Combustion Industry NewsFrom the IFRF's correspondent in Australia
From the Sydney office
Contributed by Patrick Lavery
Australia, Sunday 10th June 2018
An article on the Utility Dive website has looked at the continuing sales difficulties of large gas turbine manufacturers such as GE, Siemens and Mitsubishi Hitachi, and the reactive measures the companies are taking in response. As coal-fired plants across the world have been reaching their retirement ages, it was widely expected that gas-fired plants would replace them, being generally around half as carbon polluting than coal. However, renewable energy generation technologies have filled some of that void instead, and sluggish electricity demand has also reduced orders for new large gas turbines. Last month, Siemens took the eye-catching step of temporarily closing its power and gas division for around a week worldwide (depending on local regulations), after last year cutting thousands of jobs from the division. As has previously been reported in the Combustion Industry News, GE cut around 12,000 jobs last year, but in May its share price dropped a further 7% in one day after its CEO, Jon Flannery, said that he did not see a quick fix for the company. Mitsubishi Hitachi, meanwhile, has had a better 2018 than GE or Siemens, but nevertheless has announced that it will ‘consolidate’ its manufacturing in the US, closing some sites to cut costs in the expectation of lower future demand. No Japanese sites are to be closed, though they may be somewhat reorganised, and across the company it appears that the plans are to shift staff to other areas (for instance the manufacture of automobile turbochargers) rather than making them redundant. Mitsubishi Heavy CEO Shunichi Miyanaga has said that that "We cannot survive as things stand now." The company says that without fresh demand, output from its plants will be markedly reduced by 2020. Whether that demand will come is an open question. A recent report from the Rocky Mountain Institute (a sustainability think tank) has suggested that with about 500 GW of power generation capacity to be replaced in the USA by 2030, there will be a ‘rush’ to gas, particularly with plentiful and cheap shale gas available. However, the same report suggests that it would be more expensive to replace the retiring capacity with gas-fired capacity than renewables, because costs for renewables will fall further in the next decade. For GE, Siemens and Mitsubishi’s gas turbine divisions, just how well renewables will fare over the coming years will be vital to their future.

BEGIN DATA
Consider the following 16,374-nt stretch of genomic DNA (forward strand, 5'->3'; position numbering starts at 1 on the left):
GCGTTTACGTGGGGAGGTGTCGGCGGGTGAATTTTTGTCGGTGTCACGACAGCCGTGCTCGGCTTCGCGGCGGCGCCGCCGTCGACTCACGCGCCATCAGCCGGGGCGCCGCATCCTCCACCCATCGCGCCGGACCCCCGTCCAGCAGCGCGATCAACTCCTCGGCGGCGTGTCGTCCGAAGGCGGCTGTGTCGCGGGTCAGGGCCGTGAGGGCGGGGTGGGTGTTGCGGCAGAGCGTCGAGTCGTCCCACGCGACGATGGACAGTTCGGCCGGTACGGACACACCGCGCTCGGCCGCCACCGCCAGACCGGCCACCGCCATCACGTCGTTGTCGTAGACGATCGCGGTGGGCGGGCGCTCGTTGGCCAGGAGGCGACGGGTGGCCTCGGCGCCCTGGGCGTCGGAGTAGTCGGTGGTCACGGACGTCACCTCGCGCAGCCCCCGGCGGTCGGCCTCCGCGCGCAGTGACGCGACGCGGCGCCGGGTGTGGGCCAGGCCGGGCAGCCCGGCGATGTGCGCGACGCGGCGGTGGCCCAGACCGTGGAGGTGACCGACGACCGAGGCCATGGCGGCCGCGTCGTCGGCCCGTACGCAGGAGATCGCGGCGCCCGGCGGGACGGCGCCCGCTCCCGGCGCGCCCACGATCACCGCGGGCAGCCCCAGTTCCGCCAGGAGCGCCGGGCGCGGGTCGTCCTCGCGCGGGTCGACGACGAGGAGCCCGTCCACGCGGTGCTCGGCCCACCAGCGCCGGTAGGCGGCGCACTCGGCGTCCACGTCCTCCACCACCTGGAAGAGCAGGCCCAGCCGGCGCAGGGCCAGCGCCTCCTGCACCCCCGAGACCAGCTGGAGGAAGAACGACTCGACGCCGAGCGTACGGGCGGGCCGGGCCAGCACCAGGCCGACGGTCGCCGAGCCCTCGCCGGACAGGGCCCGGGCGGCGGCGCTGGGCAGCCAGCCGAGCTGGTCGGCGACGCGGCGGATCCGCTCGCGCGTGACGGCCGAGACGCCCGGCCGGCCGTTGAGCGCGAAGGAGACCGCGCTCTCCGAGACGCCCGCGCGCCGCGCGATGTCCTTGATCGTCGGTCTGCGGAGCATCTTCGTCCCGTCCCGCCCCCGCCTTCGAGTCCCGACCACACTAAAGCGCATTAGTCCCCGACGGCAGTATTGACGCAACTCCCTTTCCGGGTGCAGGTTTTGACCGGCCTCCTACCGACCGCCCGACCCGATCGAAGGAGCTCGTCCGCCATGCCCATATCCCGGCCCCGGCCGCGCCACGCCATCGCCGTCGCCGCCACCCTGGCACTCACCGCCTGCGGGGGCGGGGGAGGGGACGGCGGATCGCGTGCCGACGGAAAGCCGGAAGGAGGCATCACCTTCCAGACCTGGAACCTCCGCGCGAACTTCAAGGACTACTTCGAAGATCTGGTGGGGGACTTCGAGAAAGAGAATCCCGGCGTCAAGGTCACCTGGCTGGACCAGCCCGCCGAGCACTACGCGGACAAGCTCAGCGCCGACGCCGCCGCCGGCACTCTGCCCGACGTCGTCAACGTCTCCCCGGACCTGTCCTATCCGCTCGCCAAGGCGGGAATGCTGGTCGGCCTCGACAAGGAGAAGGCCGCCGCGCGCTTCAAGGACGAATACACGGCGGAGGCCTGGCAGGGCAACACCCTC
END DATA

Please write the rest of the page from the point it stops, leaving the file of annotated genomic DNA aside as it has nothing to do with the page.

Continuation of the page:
US President Donald Trump has told his energy secretary, Rick Perry, to use emergency powers to devise ways of keeping coal and nuclear power plants operational. Under the Defense Production Act of 1950, the US government has the power to intervene in business for the sake of national security, and it is through this legislation that the Trump administration believes it can take legal steps to help both coal and nuclear power generators. It appears the argument for national security rests on the assertion that coal and nuclear plants store their fuel onsite, which is debatable – most renewable energies would seemingly qualify on the same grounds because they do not require any fuel, and the Federal Energy Regulatory Committee last year turned down an attempt by Mr Perry to subsidise coal and nuclear plants because they provide resilience. Details of what the steps would actually consist of are unclear, but may involve higher prices paid for the electricity generated from coal and nuclear plants. Oil, gas and renewable companies have all criticised the move, while coal and nuclear companies have unsurprisingly supported it. Energy analysts believe that litigation against any steps would begin almost immediately after they were put in place.